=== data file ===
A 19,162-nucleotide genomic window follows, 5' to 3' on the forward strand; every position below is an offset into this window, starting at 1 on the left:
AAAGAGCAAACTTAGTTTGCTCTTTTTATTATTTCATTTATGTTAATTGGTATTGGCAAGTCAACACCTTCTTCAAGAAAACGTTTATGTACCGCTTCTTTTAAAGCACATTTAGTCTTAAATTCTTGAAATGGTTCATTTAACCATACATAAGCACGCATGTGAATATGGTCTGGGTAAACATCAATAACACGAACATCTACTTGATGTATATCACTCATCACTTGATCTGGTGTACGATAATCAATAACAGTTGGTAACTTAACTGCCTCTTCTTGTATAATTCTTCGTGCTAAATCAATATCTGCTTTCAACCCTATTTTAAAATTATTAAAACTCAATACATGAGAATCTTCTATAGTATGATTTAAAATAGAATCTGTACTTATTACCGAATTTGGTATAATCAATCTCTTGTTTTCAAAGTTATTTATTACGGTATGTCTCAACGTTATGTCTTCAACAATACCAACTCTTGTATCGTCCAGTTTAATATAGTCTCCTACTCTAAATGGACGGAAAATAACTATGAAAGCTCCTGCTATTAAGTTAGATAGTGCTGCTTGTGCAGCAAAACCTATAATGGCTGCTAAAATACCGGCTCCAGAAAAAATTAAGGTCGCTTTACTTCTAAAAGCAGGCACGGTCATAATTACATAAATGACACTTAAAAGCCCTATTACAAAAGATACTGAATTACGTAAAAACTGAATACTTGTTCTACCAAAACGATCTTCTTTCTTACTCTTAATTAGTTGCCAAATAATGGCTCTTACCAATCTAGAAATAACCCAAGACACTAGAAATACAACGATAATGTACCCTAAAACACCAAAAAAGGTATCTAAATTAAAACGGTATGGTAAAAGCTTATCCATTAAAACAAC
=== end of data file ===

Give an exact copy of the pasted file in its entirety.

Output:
A 19,162-nucleotide genomic window follows, 5' to 3' on the forward strand; every position below is an offset into this window, starting at 1 on the left:
AAAGAGCAAACTTAGTTTGCTCTTTTTATTATTTCATTTATGTTAATTGGTATTGGCAAGTCAACACCTTCTTCAAGAAAACGTTTATGTACCGCTTCTTTTAAAGCACATTTAGTCTTAAATTCTTGAAATGGTTCATTTAACCATACATAAGCACGCATGTGAATATGGTCTGGGTAAACATCAATAACACGAACATCTACTTGATGTATATCACTCATCACTTGATCTGGTGTACGATAATCAATAACAGTTGGTAACTTAACTGCCTCTTCTTGTATAATTCTTCGTGCTAAATCAATATCTGCTTTCAACCCTATTTTAAAATTATTAAAACTCAATACATGAGAATCTTCTATAGTATGATTTAAAATAGAATCTGTACTTATTACCGAATTTGGTATAATCAATCTCTTGTTTTCAAAGTTATTTATTACGGTATGTCTCAACGTTATGTCTTCAACAATACCAACTCTTGTATCGTCCAGTTTAATATAGTCTCCTACTCTAAATGGACGGAAAATAACTATGAAAGCTCCTGCTATTAAGTTAGATAGTGCTGCTTGTGCAGCAAAACCTATAATGGCTGCTAAAATACCGGCTCCAGAAAAAATTAAGGTCGCTTTACTTCTAAAAGCAGGCACGGTCATAATTACATAAATGACACTTAAAAGCCCTATTACAAAAGATACTGAATTACGTAAAAACTGAATACTTGTTCTACCAAAACGATCTTCTTTCTTACTCTTAATTAGTTGCCAAATAATGGCTCTTACCAATCTAGAAATAACCCAAGACACTAGAAATACAACGATAATGTACCCTAAAACACCAAAAAAGGTATCTAAATTAAAACGGTATGGTAAAAGCTTATCCATTAAAACAAC